Stocks dipped on Tuesday as key housing data provided further evidence the U.S. recession was easing, but gains in home builders' shares were offset by the financial sector's losses after several companies announced stock offerings.

Shares of home builders increased after the data, as the Dow Jones U.S. home construction index <.DJUSHB> added 2 percent, led by gains in shares of DR Horton , up 3.8 percent to $9.60.

But declines among financial shares weighed on the broad market, due to fears about the diluting effect of banks' stock offerings, including Dow component JPMorgan Chase & Co and Morgan Stanley , both down more than 3 percent. The KBW bank index <.BKX> fell 2.2 percent.

Several U.S. banks are raising capital to show they are capable of functioning without government support, in a move to free themselves from tight regulations after they received billions of dollars from the Treasury Department's Troubled Asset Relief Program, or TARP.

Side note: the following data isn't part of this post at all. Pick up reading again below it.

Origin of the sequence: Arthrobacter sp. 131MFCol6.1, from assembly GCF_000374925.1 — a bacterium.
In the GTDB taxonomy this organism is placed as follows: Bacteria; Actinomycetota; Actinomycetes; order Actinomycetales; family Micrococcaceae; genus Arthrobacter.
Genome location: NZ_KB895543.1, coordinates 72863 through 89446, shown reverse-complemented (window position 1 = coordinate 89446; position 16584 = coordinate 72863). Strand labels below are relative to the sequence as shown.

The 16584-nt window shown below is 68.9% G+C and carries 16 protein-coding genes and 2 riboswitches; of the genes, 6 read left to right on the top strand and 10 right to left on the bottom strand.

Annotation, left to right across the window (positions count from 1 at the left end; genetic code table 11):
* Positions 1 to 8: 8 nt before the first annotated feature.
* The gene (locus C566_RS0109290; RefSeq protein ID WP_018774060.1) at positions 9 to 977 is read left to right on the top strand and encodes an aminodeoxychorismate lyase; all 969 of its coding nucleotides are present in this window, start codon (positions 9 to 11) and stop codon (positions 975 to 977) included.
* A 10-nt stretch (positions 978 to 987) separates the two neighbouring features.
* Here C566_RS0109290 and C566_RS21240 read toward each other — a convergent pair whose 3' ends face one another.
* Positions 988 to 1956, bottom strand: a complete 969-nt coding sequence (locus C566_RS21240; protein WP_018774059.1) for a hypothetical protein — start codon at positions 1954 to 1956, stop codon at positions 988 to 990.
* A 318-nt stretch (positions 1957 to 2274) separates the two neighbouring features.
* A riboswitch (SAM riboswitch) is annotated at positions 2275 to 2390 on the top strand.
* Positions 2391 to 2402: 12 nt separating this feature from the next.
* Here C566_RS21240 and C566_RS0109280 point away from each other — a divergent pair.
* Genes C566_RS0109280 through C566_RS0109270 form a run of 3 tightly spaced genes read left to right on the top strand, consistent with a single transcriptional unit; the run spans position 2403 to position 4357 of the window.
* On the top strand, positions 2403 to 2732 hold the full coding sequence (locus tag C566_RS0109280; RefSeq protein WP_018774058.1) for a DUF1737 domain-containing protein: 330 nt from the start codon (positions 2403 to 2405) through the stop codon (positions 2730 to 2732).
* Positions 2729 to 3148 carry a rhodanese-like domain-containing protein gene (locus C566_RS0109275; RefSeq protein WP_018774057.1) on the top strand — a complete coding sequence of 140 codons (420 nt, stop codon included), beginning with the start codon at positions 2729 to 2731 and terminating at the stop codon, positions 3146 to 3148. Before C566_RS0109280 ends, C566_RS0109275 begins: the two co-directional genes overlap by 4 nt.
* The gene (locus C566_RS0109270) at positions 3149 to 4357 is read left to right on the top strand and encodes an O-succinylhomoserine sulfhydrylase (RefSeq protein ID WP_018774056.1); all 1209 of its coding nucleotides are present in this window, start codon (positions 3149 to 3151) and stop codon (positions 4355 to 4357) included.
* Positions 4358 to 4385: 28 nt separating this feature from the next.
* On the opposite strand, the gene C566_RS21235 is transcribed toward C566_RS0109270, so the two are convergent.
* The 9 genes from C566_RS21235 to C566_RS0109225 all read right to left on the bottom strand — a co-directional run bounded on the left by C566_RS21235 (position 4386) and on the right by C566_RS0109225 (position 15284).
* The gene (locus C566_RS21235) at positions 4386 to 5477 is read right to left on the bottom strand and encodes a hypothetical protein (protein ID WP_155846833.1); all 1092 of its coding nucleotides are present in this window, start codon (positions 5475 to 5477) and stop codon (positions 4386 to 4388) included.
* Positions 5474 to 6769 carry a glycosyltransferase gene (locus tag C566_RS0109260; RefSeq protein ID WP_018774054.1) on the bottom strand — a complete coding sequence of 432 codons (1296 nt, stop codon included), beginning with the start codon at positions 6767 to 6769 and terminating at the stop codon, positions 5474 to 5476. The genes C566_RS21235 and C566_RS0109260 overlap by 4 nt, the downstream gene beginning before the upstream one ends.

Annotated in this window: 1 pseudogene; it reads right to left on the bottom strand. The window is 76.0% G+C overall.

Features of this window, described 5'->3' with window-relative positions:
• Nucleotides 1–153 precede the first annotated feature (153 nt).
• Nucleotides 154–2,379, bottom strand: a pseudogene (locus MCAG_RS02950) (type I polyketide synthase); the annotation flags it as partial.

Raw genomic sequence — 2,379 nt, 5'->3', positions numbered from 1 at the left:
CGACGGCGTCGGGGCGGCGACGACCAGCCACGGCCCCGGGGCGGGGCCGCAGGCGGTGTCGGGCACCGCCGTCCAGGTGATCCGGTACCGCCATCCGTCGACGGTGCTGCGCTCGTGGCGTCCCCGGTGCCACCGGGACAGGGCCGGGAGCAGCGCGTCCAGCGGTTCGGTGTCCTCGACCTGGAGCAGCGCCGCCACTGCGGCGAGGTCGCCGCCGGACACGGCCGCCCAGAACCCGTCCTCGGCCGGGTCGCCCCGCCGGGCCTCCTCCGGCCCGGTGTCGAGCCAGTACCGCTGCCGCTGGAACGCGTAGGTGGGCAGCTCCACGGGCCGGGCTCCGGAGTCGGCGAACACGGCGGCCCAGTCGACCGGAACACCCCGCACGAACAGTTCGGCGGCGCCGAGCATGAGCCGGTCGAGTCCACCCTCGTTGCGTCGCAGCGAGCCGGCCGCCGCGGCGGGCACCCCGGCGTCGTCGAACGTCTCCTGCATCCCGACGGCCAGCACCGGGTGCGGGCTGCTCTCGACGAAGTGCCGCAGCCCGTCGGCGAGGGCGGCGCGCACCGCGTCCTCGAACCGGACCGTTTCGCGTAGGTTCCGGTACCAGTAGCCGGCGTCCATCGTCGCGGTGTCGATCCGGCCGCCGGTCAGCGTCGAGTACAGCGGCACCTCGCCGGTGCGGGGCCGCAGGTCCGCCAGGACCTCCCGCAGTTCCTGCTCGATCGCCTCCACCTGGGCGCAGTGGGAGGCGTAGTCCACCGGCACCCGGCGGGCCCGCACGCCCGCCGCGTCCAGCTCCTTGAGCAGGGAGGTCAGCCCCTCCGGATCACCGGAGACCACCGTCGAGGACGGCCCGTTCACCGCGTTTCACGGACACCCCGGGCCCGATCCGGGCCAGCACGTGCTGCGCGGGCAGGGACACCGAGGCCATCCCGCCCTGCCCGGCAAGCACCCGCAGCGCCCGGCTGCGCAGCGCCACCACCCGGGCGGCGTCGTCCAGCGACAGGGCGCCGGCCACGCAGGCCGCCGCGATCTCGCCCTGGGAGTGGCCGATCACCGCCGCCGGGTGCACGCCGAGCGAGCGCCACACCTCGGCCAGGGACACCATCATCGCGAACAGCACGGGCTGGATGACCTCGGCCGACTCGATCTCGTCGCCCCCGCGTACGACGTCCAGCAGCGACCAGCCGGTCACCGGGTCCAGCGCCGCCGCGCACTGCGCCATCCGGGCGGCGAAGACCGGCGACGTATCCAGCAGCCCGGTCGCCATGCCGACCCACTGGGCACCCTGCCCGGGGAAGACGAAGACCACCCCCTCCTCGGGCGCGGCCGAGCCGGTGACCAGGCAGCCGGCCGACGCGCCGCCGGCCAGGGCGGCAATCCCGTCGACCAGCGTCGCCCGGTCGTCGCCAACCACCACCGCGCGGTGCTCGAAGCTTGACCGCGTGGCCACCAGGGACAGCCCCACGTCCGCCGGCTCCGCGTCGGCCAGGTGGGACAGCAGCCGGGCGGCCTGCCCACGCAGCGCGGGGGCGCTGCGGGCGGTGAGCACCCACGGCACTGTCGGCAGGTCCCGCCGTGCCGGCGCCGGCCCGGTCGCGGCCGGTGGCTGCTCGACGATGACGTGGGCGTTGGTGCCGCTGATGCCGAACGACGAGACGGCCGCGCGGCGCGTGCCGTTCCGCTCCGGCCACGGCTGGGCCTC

There's been a lot of new issues on financials. They want to cover the TARP and they have issued a lot of stock in the last few days so I think that is why they are a little bit heavy, said Todd Leone, managing director at Cowen & Co in New York.

But we had a great move with the housing numbers this morning. We've had a nice move and I think the market is just kind of resting here.

The Dow Jones industrial average <.DJI> dipped 12.21 points, or 0.14 percent, to 8,709.23. The Standard & Poor's 500 Index <.SPX> slipped 1.94 points, or 0.21 percent, to 940.93. The Nasdaq Composite Index <.IXIC> edged down 2.11 points, or 0.12 percent, to 1,826.57.

JPMorgan Chase shares fell 4 percent to $34.68 and ranked among the biggest drags on the Dow industrials, while Morgan Stanley's stock slid 3.5 percent to $28.84.

The National Association of Realtors said its Pending Home Sales Index for April posted its largest monthly gain since 2001, the latest indication of a turnaround in the housing market, seen as essential for an economic recovery.

On Monday, the S&P 500 closed above its 200-day moving average for the first time since December 2007, a key technical breakthrough that some analysts believe is a harbinger of further gains.

(Additional reporting by Tenzin Pema; Editing by Jan Paschal)